Two years ago, residents Rob Goldberg and Burl Sheldon hatched a plan for a trade – a boat for a guitar. Sheldon, who has built boats, was a “great musician without a great guitar,” according to Goldberg. Goldberg, who has a guitar shop, was tired of borrowing boats for family subsistence outings.

They each purchased their own materials and traded time for the projects. Sheldon helped Goldberg select a seaworthy rowing boat, and the pair settled on the Grand Banks Dory.

The dory was originally designed for 19th century fishing off the Grand Banks of Nova Scotia. The lightweight, flat-bottom boats were designed to be stacked on the deck of cod-fishing schooners, and launched into the North Atlantic where fishermen would hand line for cod.

The design fit well into Goldberg’s need for a stable rowing boat with the the ability to hold the weight of subsistence fishing. “This is a boat you wouldn’t feel bad about beating up,” said Sheldon. “It’s meant to be used.”

Sheldon built his first boat with his father when he was 15 years old. He still uses the wooden skiff he built for subsistence fishing 17 years ago. Three years ago, Sheldon built a Swampscott Dory that he sold to friends for recreational use.

Goldberg purchased a plan for the dory and Sheldon built a scale model out of foam core. He changed a few features from the original plan. He cut down the height of the gunnels and widened the taper of the transom. The dory is built from marine plywood and finished with fiberglass.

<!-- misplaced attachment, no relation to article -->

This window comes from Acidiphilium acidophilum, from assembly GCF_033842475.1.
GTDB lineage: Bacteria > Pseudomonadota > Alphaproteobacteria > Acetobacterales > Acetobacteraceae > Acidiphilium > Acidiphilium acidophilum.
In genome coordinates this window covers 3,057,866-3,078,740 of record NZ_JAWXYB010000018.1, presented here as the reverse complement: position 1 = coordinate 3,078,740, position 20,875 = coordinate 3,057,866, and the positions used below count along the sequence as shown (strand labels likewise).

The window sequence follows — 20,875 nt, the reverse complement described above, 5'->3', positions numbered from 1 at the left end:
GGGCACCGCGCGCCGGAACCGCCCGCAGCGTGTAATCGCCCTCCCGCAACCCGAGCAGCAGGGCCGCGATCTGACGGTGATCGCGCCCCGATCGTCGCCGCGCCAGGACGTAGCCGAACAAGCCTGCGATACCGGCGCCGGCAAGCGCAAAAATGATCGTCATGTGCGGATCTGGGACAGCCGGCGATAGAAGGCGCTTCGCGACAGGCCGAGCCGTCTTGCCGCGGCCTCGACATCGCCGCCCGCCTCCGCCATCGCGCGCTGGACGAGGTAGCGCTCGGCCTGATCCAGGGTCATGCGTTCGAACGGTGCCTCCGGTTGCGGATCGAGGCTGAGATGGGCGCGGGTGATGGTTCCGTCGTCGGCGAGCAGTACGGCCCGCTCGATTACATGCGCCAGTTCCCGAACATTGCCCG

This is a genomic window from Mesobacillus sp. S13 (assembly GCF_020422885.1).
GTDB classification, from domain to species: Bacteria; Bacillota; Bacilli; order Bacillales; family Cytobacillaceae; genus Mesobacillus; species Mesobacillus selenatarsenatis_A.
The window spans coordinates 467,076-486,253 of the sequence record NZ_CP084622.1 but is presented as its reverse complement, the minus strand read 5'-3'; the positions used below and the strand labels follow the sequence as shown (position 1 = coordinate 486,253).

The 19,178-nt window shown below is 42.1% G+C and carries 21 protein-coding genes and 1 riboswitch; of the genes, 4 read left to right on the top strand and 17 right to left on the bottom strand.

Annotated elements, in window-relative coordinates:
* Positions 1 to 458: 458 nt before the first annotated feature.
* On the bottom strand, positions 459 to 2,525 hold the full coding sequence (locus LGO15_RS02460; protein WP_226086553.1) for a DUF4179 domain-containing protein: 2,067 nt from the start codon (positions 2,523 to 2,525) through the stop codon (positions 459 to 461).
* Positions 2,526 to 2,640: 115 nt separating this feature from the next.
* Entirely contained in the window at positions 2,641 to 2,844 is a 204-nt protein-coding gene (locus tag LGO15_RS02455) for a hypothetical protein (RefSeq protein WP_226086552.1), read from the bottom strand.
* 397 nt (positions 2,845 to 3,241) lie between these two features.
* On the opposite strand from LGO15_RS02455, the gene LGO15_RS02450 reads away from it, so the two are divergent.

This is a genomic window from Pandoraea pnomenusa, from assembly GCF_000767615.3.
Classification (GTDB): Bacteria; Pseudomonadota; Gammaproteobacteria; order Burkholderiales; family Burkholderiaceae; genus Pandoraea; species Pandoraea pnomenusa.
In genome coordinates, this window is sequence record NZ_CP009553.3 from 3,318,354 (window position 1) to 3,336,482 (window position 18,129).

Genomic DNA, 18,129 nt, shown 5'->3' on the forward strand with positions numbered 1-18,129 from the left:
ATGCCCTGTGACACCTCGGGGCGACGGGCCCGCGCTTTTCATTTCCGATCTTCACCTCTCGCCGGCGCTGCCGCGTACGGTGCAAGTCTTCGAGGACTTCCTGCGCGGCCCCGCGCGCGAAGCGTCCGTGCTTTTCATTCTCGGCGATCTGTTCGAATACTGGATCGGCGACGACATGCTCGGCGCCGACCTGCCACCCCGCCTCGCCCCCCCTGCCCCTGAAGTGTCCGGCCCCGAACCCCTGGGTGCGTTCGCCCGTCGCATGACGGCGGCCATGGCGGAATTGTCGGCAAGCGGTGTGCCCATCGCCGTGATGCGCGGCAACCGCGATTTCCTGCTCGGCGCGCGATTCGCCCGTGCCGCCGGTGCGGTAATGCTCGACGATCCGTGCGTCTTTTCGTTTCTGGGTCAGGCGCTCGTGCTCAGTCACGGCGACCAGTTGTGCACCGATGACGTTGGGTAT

Goldberg launched the finished vessel from Sheldon’s beach on Lynn Canal and rowed it to Viking Cove. A few days later, Goldberg and friend Tim Shields rowed the boat around Seduction Point to the east side of Chilkat Inlet where the two set a subsistence net around Twin Coves. They caught 19 sockeye. The boat “was stable, maneuverable and easy to fish from,” according to Goldberg. “This could be the vanguard of a petroleum-free subsistence fishery.”

When it came time to choose a design for his new guitar, Sheldon left it up to the expert. “I had a few ideas, but Rob told me what I needed,” Sheldon said. “He knows so much about sound and resonance so I trusted his judgment.”

Goldberg built his first guitar in 1973, apprenticed with a luthier in Williamstown, Mass. for two years and opened his own shop in 1976. He took a break from guitar making in 1980 to pursue landscape painting, then returned to the craft in 2007. He built a shop and has set up a website to market handmade guitars.

The top of Sheldon’s guitar is made from a Sitka Spruce that was once part of a floating cannery crib near Tenakee Springs, where Sheldon once lived. Resident Johnny White harvested the huge log from the beach 25 years ago and allowed Burl to choose a piece for the project. Honduran rosewood was used for the sides, back and neck. Two sockeye salmon, crafted from abalone and stained glass, are inlaid on the ebony finger board.

Sheldon christened his new instrument during the talent contest at the Southeast Alaska State Fair. Of its tone, he said, “It rings. It has rich low sounds and high sparkly highlights. It really sustains the sound.”